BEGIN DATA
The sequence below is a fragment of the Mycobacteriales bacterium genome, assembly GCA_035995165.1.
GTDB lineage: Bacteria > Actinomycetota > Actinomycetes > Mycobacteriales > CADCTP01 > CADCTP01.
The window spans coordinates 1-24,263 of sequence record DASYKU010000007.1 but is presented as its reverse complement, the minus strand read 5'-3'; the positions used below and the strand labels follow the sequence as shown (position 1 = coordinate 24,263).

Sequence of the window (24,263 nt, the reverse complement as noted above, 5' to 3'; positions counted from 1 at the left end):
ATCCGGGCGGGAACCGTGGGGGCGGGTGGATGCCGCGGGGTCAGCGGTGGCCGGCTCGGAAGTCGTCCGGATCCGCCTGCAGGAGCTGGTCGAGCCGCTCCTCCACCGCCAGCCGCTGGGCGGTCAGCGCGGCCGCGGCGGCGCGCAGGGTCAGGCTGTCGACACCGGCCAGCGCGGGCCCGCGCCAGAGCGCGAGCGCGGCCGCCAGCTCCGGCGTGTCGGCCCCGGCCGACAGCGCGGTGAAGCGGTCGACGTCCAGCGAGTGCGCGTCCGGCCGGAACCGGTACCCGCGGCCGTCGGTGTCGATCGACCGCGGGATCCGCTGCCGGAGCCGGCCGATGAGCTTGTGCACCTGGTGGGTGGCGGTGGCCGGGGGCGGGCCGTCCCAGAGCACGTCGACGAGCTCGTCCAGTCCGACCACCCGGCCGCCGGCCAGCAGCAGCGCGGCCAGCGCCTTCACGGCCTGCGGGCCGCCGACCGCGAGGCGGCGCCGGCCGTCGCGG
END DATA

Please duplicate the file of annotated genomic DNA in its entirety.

The sequence below is a fragment of the Mycobacteriales bacterium genome, assembly GCA_035995165.1.
GTDB lineage: Bacteria > Actinomycetota > Actinomycetes > Mycobacteriales > CADCTP01 > CADCTP01.
The window spans coordinates 1-24,263 of sequence record DASYKU010000007.1 but is presented as its reverse complement, the minus strand read 5'-3'; the positions used below and the strand labels follow the sequence as shown (position 1 = coordinate 24,263).

Sequence of the window (24,263 nt, the reverse complement as noted above, 5' to 3'; positions counted from 1 at the left end):
ATCCGGGCGGGAACCGTGGGGGCGGGTGGATGCCGCGGGGTCAGCGGTGGCCGGCTCGGAAGTCGTCCGGATCCGCCTGCAGGAGCTGGTCGAGCCGCTCCTCCACCGCCAGCCGCTGGGCGGTCAGCGCGGCCGCGGCGGCGCGCAGGGTCAGGCTGTCGACACCGGCCAGCGCGGGCCCGCGCCAGAGCGCGAGCGCGGCCGCCAGCTCCGGCGTGTCGGCCCCGGCCGACAGCGCGGTGAAGCGGTCGACGTCCAGCGAGTGCGCGTCCGGCCGGAACCGGTACCCGCGGCCGTCGGTGTCGATCGACCGCGGGATCCGCTGCCGGAGCCGGCCGATGAGCTTGTGCACCTGGTGGGTGGCGGTGGCCGGGGGCGGGCCGTCCCAGAGCACGTCGACGAGCTCGTCCAGTCCGACCACCCGGCCGCCGGCCAGCAGCAGCGCGGCCAGCGCCTTCACGGCCTGCGGGCCGCCGACCGCGAGGCGGCGCCGGCCGTCGCGG